Legal: Staying on the right side of the law

For some years now, the overwhelming majority of enquiries I have been getting from clients involve questions of managing ill-health, particularly staff who are absent with long-term medical conditions.

Often the conditions causing the absence relate to stress, anxiety, depression and other mental health issues. There does appear to be an epidemic of health-related problems in the UK workplace.

In discussing this matter, I think it is useful to cut to the chase and start with what the law says about unfair dismissal. A claim for unfair dismissal from someone who has been dismissed on the grounds of ill-health is the ultimate test of whether your procedures for managing ill-health are fair.

In most cases, an employee must have one year’s continuous employment to be eligible to bring a complaint of unfair dismissal. There are several exceptions to this rule, the ‘automatically unfair’ dismissals, which are in the main those claims involving some kind of discrimination, including disability discrimination. Claims for unfair dismissal can only go to the employment tribunal (formerly known as the industrial tribunal).

When an employee brings a claim for unfair dismissal, it is for the employer to show the reason for the dismissal. According to the provisions of Section 98 of the Employment Rights Act 1996, there are five potentially fair reasons for dismissal:



  • Capability
  • Conduct
  • Redundancy
  • Statutory Restriction
  • Some other substantial reason.

It will be obvious what ‘conduct’ and ‘redundancy’ dismissals are. A statutory restriction means that the employee is prevented by law from doing the job – for example, a driver who loses his driving licence. ‘Some other substantial reason’ means “Parliament can’t be expected to think of everything”.

The first three reasons are by far the most common reasons for dismissal. A dismissal for ill-health would be a ‘capability’ dismissal. As such, it is a potentially fair reason.

Once the employer has shown the reason for the dismissal, the next question to be considered is whether the dismissal was fair in all the circumstances. At this point, it is worthwhile actually looking at the provisions of Section 98 subsection 4:



  • “(4) Where the employer has fulfilled the requirements of subsection (1) (showing the reason for the dismissal), the determination of the question whether the dismissal is fair or unfair (having regard to the reason shown by the employer) –

    • (a) depends on whether in the circumstances (including the size and administrative resources of the employer’s undertaking) the employer acted reasonably or unreasonably in treating it as a sufficient reason for dismissing the employee, and
    • (b) shall be determined in accordance with equity and the substantial merits of the case.”

So, despite the austere and impenetrable beauty of the parliamentary draftsman’s prose style, we can see that a dismissal will be fair if the employer acted reasonably in dismissing the employee for the reason given. If the employer acted reasonably, the dismissal will be fair: what is fair is that which is reasonable. Fair equals reasonable. It may be complained that this does not seem to get us very far.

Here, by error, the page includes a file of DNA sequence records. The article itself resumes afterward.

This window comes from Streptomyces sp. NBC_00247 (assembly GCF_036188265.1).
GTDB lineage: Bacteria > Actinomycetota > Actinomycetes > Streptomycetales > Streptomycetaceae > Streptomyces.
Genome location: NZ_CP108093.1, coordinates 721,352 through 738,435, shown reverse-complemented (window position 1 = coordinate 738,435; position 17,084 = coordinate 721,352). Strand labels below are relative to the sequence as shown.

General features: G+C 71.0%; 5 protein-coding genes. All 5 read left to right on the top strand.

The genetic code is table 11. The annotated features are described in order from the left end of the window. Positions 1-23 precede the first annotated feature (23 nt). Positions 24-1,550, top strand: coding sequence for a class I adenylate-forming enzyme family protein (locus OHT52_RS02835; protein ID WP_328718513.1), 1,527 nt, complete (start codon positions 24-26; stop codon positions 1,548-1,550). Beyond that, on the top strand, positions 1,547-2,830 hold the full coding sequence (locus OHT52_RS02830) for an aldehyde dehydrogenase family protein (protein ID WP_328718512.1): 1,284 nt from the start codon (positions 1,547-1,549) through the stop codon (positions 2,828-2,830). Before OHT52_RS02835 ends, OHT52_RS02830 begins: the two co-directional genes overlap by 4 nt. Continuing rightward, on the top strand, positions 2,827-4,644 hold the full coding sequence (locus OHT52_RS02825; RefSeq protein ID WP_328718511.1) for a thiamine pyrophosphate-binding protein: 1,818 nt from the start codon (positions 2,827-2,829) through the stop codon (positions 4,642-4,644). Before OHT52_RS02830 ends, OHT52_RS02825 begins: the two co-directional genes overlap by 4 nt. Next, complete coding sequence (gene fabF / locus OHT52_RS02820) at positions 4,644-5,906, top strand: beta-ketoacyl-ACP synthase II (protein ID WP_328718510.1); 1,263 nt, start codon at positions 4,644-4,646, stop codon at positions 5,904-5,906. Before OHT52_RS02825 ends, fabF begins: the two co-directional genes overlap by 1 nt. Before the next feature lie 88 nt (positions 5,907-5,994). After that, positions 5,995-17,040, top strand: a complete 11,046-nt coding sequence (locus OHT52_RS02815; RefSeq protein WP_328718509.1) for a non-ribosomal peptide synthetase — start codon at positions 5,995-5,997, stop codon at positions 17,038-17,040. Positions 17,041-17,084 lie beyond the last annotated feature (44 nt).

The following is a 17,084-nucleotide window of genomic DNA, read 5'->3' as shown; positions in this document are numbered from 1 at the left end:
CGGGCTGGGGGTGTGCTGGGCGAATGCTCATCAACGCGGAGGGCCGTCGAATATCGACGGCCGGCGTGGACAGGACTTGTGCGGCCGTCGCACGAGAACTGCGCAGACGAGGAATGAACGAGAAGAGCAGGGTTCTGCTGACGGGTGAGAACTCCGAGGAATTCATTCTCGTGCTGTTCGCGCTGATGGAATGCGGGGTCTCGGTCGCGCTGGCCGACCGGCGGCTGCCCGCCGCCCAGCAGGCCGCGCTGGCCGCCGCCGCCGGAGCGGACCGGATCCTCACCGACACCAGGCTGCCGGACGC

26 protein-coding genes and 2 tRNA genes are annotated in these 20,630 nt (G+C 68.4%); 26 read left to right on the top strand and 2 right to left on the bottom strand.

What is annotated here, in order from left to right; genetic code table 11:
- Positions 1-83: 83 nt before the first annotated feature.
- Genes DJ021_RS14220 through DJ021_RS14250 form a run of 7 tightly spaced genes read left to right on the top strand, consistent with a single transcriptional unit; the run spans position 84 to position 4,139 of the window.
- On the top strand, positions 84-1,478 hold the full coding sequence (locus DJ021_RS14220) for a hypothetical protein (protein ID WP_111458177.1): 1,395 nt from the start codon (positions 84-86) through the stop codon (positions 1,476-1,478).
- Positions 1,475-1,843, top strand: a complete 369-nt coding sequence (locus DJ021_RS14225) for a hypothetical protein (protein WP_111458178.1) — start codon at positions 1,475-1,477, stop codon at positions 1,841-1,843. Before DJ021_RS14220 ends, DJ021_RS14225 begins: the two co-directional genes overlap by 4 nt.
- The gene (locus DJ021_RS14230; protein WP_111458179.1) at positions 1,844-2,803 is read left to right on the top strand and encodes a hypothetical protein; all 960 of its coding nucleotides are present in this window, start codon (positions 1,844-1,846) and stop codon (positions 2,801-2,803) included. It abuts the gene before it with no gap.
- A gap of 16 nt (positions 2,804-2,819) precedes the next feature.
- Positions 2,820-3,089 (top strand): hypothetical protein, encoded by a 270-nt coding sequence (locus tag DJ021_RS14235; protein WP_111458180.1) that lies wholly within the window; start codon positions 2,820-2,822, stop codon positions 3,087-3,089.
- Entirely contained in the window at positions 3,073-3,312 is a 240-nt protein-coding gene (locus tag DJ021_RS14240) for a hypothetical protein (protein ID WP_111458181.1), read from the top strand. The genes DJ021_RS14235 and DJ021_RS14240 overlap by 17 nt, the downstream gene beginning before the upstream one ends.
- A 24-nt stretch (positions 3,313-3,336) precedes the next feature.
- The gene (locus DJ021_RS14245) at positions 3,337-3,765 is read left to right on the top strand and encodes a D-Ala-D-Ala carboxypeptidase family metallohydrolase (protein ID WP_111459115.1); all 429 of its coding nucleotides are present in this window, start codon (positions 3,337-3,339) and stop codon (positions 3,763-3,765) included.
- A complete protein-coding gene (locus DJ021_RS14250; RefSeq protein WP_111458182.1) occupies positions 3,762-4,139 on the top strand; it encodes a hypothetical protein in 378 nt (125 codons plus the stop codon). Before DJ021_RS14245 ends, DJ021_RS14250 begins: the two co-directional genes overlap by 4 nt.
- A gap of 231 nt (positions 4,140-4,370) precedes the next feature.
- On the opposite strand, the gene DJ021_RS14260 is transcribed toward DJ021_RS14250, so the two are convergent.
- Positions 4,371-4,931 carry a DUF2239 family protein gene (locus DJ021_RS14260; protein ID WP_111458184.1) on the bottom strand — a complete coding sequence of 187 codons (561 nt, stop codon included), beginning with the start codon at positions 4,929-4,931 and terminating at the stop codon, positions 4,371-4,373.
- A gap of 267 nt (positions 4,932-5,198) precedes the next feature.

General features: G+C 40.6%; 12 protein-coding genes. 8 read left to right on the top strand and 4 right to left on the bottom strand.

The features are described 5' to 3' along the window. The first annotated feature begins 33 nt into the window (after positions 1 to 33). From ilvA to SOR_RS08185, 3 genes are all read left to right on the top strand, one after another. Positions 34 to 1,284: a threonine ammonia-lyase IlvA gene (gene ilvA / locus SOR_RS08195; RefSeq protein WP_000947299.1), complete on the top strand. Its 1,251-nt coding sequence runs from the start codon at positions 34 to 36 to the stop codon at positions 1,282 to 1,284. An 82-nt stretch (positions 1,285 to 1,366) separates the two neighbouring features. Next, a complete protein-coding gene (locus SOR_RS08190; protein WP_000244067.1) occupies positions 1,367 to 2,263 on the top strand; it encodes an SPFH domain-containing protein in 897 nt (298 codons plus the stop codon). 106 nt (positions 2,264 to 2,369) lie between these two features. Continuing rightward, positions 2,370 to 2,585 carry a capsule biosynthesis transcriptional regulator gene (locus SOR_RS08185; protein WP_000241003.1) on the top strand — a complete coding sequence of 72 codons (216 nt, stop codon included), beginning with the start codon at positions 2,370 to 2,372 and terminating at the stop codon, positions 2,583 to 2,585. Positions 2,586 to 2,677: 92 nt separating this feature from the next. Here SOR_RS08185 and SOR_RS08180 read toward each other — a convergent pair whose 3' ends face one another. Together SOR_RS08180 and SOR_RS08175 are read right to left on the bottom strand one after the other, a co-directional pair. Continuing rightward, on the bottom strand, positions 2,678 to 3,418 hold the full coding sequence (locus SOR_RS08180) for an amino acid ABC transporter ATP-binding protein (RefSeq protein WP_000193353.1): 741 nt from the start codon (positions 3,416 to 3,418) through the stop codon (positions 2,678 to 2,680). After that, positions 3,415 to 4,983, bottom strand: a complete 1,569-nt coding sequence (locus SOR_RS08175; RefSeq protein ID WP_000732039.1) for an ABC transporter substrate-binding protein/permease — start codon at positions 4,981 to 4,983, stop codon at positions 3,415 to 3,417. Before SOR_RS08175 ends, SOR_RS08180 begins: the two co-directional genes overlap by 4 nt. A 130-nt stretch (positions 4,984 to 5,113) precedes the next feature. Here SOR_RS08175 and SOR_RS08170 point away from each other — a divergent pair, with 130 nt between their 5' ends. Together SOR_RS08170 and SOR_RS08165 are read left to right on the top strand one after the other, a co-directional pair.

The statutory provision, however, directing employment tribunals to have regard to the size and administrative resources of the employer’s undertaking, is much more important in dealing with capability dismissals than, say, misconduct dismissals. The larger the employer, the more will be expected of them before the dismissal will be held to be fair. A larger employer will have to fulfil all the fair procedural requirements of a dismissal, and in cases of capability, to look closely to see if alternative duties or alternative work practices can be found before dismissing. An employer with a small workforce may be allowed greater latitude before being held to have acted unreasonably, and hence unfairly. One law for the big employer, another for the smaller employer.

Capability dismissals
These usually arise in three sets of circumstances:



  1. Inability to perform the job either through incompetence or lack of qualifications
  2. A series of unconnected absences – for unconnected episodes of sickness or absence from work for personal reasons etc – which amounts to a failure by the employee to fulfil the terms of their contract of employment
  3. Long-term sickness

The procedures that require to be followed under paragraphs 1 and 2 above are similar if the dismissal is to be held as fair. A different set of criteria obtain when dealing with dismissal by reason of long-term sickness. We have been assisted by the courts over the years in the question of what is reasonable – and therefore fair – in an ill-health dismissal.

In Spencer v Paragon Wallpapers Ltd [1976] IRLR 373, the Employment Appeal Tribunal (EAT) stated: “In cases of ill health…usually, what is needed is a discussion of the position between the employer and the employee, so that the situation can be weighed up, bearing in mind the employer’s need for work to be done and the employee’s need for time to recover his health.”

This is useful. As far back as 1976, the courts were emphasising the need for a discussion between the employer and employee. The EAT also notes the employer’s legitimate requirement to have the work in question done.

Further help came in the case of East Lindsey District Council v Daubney [1977] IRLR 181. In that case the court said:



“Unless there are wholly exceptional circumstances, before an employee is dismissed on the ground of ill health, it is necessary that he should be consulted and the matter discussed with him, and that in one way or another, steps should be taken by the employer to discover the true medical position. Discussions and consultation will often bring to light facts and circumstances of which the employers were unaware and which will throw new light on the problem.”


Again the need for discussion – consultation – is emphasised. This is the starting point for managing ill health. The case also states that it is essential for the employer to make reasonable inquiries to establish the true medical position.


These are the two golden rules for managing ill health: speak to the employee and discuss their absence, and get an appropriate medical report.


Although these cases are dealing with ill health in the context of a dismissal, the guidance given by the courts applies equally to managing ill health.


The meeting with the employee should explore the causes and effects of their absence and any suggestions that would assist their return to work.


The employer should be prepared to suggest any alterations to work practices (phased return to work, change of hours, change of duties, alternative available jobs) that would assist the employee in returning. The employee should be asked if they have any suggestions that would assist their return. The extent to which employers must make changes or offer alternative work is determined by “the size and administrative resources of the employer’s undertaking”.